Images de page

of certain illustrative anecdotes and stories which do not appear essential to the plan or argument

of the work, and are more suitable for those for whose benefit the book was written than for the edification of those for whom it is translated.



[blocks in formation]






E are ignorant of the day and hour of Fray Luis' birth. It was in the year 1504, and in the city of Granada, taken from the Moors twelve years before by the armies of the Catholic king Fernando and Isabel. His father's name was N. Sarria; he was a native of the town of that name in Galicia, and was one of the many settlers who came to the city, attracted by the important privileges offered to such colonists. He died when his son was but five years old, leaving his family in such destitution that his widow gained a sustenance as laundress to the convent of Dominicans, recently founded in that capital, and, when this occupation failed her, lived upon the bread which those fathers charitably supplied.

A fortunate accident, or rather one of those events which Divine Providence uses for the furtherance of its high designs, rescued Luis from this state of poverty and destitution. He was playing one day near the Alhambra, with other boys of his own

age, and the game ended in blows. At this moment the Count de Tendilla, governor of that fortress, the same who first waved the Castilian banner over its walls on the day of its conquest, came to a window. He rebuked the small contending parties, on which Luis advanced without the smallest embarrassment, and endeavoured to justify himself with such sound reasons, and in such well-chosen words, that the Count was completely captivated by his ability and manners, and directed inquiry to be made into his family and circumstances. The result was that the Count desired one of his household to see to the maintenance and education of the orphan, and that, gaining the goodwill of his protector more and more, he shortly after entered the service of the magnate's sons as a page, and perhaps also as a school-companion and playfellow. He went down with them every day from the Alhambra to the city, where these youths attended a class of Latin Grammar. Luis carried their books, and received the same lessons as they did.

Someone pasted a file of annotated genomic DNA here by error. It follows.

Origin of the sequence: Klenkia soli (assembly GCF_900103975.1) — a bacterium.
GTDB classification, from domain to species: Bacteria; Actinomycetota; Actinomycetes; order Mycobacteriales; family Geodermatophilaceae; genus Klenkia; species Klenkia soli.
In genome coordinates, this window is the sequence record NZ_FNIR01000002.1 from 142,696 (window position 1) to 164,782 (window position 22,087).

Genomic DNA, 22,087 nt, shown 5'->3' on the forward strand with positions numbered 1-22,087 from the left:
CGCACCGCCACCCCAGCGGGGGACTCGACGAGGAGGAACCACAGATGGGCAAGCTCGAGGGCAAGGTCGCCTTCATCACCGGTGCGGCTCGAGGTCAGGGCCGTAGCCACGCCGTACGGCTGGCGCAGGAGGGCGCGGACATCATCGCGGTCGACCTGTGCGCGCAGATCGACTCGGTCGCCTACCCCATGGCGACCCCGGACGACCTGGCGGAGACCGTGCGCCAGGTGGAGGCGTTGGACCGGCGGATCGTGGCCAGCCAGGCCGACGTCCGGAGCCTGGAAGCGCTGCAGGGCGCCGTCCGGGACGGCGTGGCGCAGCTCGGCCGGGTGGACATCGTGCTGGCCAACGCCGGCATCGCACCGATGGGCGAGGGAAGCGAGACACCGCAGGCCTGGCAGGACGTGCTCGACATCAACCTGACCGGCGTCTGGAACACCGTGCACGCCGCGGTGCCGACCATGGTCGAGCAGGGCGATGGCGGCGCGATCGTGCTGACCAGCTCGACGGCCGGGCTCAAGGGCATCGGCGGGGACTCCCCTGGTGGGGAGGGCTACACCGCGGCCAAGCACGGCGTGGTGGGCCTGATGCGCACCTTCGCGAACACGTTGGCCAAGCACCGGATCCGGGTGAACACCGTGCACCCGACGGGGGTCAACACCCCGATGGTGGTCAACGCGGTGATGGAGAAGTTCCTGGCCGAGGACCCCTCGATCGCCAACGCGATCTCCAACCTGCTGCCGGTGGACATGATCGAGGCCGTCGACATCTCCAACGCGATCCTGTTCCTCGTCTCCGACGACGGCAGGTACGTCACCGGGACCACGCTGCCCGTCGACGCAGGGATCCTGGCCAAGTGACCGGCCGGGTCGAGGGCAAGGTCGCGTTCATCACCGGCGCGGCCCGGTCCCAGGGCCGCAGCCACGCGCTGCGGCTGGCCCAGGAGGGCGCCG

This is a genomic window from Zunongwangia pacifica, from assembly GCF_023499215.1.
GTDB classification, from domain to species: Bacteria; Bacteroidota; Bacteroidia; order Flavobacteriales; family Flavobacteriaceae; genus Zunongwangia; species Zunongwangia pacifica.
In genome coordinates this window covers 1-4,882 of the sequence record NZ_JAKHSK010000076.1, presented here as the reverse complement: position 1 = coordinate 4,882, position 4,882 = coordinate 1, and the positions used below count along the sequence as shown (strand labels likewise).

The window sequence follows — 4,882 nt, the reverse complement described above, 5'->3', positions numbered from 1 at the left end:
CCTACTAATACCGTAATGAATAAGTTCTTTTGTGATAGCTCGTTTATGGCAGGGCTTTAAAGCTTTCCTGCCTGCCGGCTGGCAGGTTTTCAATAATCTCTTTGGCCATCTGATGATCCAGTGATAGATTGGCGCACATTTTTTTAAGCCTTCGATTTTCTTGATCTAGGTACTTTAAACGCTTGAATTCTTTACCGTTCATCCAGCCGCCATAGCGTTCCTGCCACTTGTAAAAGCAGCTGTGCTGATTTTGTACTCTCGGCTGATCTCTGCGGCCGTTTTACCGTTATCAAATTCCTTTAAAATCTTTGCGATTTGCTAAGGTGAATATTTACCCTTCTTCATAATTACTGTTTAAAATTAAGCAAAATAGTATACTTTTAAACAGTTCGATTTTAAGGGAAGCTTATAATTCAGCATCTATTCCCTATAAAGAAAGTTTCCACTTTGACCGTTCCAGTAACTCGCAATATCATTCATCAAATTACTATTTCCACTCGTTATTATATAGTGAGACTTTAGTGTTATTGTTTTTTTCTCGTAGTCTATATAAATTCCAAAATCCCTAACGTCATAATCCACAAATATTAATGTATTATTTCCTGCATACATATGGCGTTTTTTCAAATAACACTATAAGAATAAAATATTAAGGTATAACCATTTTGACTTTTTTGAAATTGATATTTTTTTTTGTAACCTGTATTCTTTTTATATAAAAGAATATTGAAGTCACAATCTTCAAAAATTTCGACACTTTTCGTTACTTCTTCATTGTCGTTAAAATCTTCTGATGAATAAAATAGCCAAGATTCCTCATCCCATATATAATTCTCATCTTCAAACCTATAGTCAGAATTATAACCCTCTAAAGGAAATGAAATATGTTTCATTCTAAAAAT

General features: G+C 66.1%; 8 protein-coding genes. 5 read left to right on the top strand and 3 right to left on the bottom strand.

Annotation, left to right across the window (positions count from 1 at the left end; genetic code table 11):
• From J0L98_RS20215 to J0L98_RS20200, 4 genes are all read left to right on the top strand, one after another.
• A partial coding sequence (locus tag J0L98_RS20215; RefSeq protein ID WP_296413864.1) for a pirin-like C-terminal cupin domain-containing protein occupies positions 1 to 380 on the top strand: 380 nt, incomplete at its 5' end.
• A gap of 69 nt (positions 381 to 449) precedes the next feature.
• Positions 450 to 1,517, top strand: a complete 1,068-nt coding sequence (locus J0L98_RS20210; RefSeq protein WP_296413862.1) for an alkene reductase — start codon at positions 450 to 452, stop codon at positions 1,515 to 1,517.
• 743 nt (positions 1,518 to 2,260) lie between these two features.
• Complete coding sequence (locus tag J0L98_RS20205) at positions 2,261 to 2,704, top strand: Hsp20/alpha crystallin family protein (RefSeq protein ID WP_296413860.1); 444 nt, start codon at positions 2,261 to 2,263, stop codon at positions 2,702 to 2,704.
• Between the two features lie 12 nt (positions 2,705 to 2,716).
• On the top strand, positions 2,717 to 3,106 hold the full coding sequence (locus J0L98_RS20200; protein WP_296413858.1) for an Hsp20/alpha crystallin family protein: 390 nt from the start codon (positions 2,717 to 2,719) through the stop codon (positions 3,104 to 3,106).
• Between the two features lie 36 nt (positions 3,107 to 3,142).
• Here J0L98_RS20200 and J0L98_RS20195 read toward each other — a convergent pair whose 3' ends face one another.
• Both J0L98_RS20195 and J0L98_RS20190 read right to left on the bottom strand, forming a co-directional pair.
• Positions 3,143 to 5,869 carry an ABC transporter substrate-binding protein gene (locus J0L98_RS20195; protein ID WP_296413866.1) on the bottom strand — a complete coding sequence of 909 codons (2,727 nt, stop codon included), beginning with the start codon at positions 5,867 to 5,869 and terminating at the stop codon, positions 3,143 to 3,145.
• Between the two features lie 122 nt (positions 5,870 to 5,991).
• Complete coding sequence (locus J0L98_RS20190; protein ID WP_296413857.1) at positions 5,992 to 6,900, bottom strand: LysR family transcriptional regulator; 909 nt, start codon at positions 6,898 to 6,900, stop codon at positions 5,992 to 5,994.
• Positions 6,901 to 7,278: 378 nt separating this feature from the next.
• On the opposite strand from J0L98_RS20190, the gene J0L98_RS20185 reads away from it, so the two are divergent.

It is a tradition preserved in Granada, and in the Order of S. Dominic, that Luis displayed an extraordinary precocity in his studies; that from a very early age he manifested great oratorical talents, delighting in gathering other children round him, and preaching to them, and that, discovering an inclination for the Ecclesiastical order, but being unable to aspire higher in a career which then afforded a greater prospect of distinction than any other, he was initiated into it as an Acolyte in the Chapel Royal of the city. His regular daily attendance at Divine Offices in the exercise of this lowly ministry strengthened his religious sentiments, and, filled with ardent longings after perfection, he decided upon separating himself from the world, and dedicating himself to the monastic life in the great family of the Preachers.

In 1524, having completed his nineteenth year, he took the habit of a novice in the Dominican convent of Santa Cruz, which had been established by the victorious sovereigns in one of the most beautiful buildings constructed by the Arabs in the last and dearest of their possessions. One year after, on the 15th of June 1525, after a diligent and edifying noviciate, he made his profession in the same convent, and abandoned the

« PrécédentContinuer »